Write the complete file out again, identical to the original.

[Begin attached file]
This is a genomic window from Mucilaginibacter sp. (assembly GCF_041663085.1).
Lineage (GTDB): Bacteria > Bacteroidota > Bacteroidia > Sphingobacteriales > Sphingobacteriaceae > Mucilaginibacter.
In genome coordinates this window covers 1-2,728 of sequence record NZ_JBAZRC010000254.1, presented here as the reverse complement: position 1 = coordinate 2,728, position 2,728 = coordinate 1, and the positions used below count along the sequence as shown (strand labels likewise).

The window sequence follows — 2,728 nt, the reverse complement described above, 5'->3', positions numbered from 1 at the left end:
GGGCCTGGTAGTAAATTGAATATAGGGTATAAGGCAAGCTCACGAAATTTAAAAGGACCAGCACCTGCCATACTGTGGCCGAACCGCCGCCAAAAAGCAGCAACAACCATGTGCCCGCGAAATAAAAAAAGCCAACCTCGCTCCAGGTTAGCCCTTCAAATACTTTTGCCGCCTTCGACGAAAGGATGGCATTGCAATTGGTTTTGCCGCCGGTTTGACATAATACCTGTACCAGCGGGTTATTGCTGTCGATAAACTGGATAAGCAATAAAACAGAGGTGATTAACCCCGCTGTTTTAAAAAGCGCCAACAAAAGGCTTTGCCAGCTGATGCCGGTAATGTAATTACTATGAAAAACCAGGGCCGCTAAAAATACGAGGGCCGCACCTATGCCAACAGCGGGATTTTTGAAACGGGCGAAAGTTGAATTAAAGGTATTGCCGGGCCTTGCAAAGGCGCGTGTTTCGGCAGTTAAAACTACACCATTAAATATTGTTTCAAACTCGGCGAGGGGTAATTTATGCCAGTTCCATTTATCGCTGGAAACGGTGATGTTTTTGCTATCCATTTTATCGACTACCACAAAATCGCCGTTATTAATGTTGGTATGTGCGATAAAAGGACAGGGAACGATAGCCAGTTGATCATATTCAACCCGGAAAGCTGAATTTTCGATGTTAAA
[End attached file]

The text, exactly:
This is a genomic window from Mucilaginibacter sp. (assembly GCF_041663085.1).
Lineage (GTDB): Bacteria > Bacteroidota > Bacteroidia > Sphingobacteriales > Sphingobacteriaceae > Mucilaginibacter.
In genome coordinates this window covers 1-2,728 of sequence record NZ_JBAZRC010000254.1, presented here as the reverse complement: position 1 = coordinate 2,728, position 2,728 = coordinate 1, and the positions used below count along the sequence as shown (strand labels likewise).

The window sequence follows — 2,728 nt, the reverse complement described above, 5'->3', positions numbered from 1 at the left end:
GGGCCTGGTAGTAAATTGAATATAGGGTATAAGGCAAGCTCACGAAATTTAAAAGGACCAGCACCTGCCATACTGTGGCCGAACCGCCGCCAAAAAGCAGCAACAACCATGTGCCCGCGAAATAAAAAAAGCCAACCTCGCTCCAGGTTAGCCCTTCAAATACTTTTGCCGCCTTCGACGAAAGGATGGCATTGCAATTGGTTTTGCCGCCGGTTTGACATAATACCTGTACCAGCGGGTTATTGCTGTCGATAAACTGGATAAGCAATAAAACAGAGGTGATTAACCCCGCTGTTTTAAAAAGCGCCAACAAAAGGCTTTGCCAGCTGATGCCGGTAATGTAATTACTATGAAAAACCAGGGCCGCTAAAAATACGAGGGCCGCACCTATGCCAACAGCGGGATTTTTGAAACGGGCGAAAGTTGAATTAAAGGTATTGCCGGGCCTTGCAAAGGCGCGTGTTTCGGCAGTTAAAACTACACCATTAAATATTGTTTCAAACTCGGCGAGGGGTAATTTATGCCAGTTCCATTTATCGCTGGAAACGGTGATGTTTTTGCTATCCATTTTATCGACTACCACAAAATCGCCGTTATTAATGTTGGTATGTGCGATAAAAGGACAGGGAACGATAGCCAGTTGATCATATTCAACCCGGAAAGCTGAATTTTCGATGTTAAA